P123 – Neurochemical signs of astrocytic and neuronal injury in acute COVID-19 normalizes during long-term follow-up

13. Övrigt

Nelly Kanberg1, Joel Simrén2, 3, Arvid Edén1, Lars-Magnus Andersson1, Staffan Nilsson4, Nicholas J Ashton3, Per-Daniel Sundvall5, Bengt Nellgård6, Kaj Blennow2, 3, Henrik Zetterberg2, 3, Magnus Gisslén1

1 Department of Infectious Diseases, Institute of Biomedicine, Sahlgrenska Academy, University of Gothenburg, Gothenburg, Sweden
2 Department of Psychiatry and Neurochemistry, Institute of Neuroscience & Physiology, The Sahlgrenska Academy at the University of Gothenburg, Mölndal, Sweden
3 Clinical Neurochemistry Laboratory, Sahlgrenska University Hospital, Mölndal, Sweden
4 Department of Laboratory Medicine, Institute of Biomedicine, Sahlgrenska Academy, University of Gothenburg, Gothenburg, Sweden
5 Research, Education, Development & Innovation, Primary Health Care, Region Västra Götaland, Sweden
6 Department of Anaesthesiology and Intensive care, Institution of Clinical Sciences, Sahlgrenska Academy, University of Gothenburg, Gothenburg, Sweden

Bakgrund: Neurologic manifestations are well-recognized features of coronavirus disease 2019(COVID-19). However, the longitudinal association of biomarkers reflecting CNS impact and neurological symptoms is not known. We sought to determine whether plasma biomarkers of CNS injury were associated with neurologic sequelae after COVID-19.

Metod: Patients with confirmed acute COVID-19 were studied prospectively. Neurological symptoms were recorded during the acute phase of the disease and at six months follow-up, and blood samples were collected longitudinally. Healthy age-matched individuals were included as controls. We analysed plasma concentrations of neurofilament light-chain (NfL), glial fibrillary acidic protein (GFAp), and growth differentiation factor 15 (GDF-15).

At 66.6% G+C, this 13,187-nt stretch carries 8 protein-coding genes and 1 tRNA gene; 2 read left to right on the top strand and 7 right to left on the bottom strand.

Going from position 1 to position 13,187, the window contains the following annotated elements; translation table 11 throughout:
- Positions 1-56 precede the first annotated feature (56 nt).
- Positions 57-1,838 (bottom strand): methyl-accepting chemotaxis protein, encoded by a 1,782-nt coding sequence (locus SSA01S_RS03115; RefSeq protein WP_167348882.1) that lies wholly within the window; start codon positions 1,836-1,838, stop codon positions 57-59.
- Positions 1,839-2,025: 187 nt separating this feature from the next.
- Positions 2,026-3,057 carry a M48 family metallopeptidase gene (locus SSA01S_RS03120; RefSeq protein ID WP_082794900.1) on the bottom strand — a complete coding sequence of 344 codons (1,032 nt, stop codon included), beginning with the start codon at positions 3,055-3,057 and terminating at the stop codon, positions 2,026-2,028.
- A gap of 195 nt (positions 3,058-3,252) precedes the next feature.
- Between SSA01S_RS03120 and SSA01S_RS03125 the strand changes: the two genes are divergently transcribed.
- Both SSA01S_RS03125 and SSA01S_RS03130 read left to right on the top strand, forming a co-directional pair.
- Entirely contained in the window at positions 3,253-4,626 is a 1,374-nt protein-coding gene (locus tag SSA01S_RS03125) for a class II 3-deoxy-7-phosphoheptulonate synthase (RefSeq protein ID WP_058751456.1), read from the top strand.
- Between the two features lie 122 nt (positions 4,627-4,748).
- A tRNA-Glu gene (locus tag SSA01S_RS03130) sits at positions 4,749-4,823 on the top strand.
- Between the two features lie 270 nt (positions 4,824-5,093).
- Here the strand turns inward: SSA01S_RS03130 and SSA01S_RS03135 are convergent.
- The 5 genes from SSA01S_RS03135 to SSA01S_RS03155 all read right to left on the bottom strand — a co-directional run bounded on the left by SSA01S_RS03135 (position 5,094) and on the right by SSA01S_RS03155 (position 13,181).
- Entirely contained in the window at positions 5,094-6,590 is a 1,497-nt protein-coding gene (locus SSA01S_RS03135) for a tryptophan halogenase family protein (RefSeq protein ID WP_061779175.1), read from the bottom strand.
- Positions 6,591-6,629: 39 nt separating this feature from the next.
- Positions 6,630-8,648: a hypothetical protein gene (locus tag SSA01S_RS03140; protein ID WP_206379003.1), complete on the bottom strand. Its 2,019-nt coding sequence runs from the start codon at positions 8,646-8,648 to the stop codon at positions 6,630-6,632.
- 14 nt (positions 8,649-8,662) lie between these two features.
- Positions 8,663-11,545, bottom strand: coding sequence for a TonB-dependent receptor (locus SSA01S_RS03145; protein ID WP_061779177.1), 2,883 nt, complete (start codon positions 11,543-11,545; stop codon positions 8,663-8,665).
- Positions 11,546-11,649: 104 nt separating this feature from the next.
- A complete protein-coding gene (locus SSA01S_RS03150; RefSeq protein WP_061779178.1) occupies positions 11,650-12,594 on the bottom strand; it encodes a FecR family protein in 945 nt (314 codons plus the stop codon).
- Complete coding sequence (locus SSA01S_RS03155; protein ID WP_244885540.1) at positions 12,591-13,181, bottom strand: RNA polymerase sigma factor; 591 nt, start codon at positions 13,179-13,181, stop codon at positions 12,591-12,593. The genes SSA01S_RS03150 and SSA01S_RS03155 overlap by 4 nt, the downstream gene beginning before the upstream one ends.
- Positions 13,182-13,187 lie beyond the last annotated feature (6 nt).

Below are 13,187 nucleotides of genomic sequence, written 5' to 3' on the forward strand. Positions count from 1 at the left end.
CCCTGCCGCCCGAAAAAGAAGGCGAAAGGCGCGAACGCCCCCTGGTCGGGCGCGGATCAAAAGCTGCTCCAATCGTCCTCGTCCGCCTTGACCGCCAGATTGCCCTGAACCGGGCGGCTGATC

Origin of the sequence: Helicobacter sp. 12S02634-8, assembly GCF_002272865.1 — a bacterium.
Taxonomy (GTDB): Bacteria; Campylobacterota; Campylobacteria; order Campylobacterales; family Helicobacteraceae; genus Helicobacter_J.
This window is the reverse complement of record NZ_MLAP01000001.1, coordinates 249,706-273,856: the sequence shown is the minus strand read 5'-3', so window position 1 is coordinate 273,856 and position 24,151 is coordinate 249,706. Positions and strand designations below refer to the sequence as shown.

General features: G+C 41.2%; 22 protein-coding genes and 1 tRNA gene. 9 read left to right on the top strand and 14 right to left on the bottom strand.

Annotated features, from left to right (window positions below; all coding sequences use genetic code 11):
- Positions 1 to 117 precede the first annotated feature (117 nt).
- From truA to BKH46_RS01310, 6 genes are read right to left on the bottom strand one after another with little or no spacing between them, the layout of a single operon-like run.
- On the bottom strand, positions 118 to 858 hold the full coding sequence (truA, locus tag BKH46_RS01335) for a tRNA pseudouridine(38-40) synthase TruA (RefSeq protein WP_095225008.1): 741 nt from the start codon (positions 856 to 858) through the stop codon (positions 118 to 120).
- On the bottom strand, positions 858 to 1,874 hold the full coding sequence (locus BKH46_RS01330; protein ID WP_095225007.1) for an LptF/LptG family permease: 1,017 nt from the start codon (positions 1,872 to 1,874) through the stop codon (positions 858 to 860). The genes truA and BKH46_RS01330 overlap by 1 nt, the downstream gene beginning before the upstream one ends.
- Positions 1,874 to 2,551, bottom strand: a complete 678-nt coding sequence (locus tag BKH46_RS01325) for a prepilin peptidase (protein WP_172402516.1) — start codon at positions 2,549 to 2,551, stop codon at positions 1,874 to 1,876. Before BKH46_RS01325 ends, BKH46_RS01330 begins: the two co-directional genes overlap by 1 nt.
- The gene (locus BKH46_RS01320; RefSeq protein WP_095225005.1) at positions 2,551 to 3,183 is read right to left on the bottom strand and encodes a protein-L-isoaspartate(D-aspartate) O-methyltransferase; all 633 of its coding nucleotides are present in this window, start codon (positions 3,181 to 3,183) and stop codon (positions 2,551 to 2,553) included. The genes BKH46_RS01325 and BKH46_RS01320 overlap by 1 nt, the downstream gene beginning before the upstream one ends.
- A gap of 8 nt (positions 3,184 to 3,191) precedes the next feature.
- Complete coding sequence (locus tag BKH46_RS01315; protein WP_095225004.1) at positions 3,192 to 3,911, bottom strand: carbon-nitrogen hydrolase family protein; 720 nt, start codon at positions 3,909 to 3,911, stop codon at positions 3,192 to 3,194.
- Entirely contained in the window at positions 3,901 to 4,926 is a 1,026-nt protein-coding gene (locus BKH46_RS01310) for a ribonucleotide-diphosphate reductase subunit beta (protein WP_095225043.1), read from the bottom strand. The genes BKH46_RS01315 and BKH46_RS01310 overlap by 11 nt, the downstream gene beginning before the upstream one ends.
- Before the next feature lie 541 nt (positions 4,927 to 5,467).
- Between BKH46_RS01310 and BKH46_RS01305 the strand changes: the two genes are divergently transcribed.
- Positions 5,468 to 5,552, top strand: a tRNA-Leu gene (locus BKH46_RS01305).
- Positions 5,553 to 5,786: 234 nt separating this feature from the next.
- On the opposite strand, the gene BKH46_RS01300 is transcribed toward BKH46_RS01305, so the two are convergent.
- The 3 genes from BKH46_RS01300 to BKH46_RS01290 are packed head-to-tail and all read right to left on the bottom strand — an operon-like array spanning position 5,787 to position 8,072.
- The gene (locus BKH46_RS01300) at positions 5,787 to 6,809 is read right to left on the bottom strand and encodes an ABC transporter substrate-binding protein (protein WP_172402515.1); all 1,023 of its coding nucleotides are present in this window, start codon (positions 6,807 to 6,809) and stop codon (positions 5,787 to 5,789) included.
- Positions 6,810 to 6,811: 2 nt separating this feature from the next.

Resultat: One hundred patients with mild (n=24), moderate (n=28), and severe (n=48) COVID-19 were followed for a median (IQR) of 225 (187–262) days.  In the acute phase, patients with severe COVID-19 had higher concentrations of NfL than all other groups (all p<0∙001), and higher GFAp than controls (p<0∙001). GFAp was also significantly increased in moderate disease (p<0∙05) compared with controls. NfL (r=0∙53, p<0∙001) and GFAp (r=0∙39, p<0∙001) correlated with GDF-15 during the acute phase. After six months, NfL and GFAp concentrations had normalized, with no persisting group differences. Despite this, 50 patients reported persistent neurological symptoms, most commonly fatigue (n=40), “brain-fog” (n=29), and changes in cognition (n=25). We found no correlation between persistent neurological symptoms and CNS injury biomarkers in the acute phase.

Slutsats: The normalization of CNS injury biomarkers in all individuals, regardless of previous disease severity or persisting neurological symptoms, indicates that post COVID-19 neurological sequelae are not accompanied by ongoing CNS injury.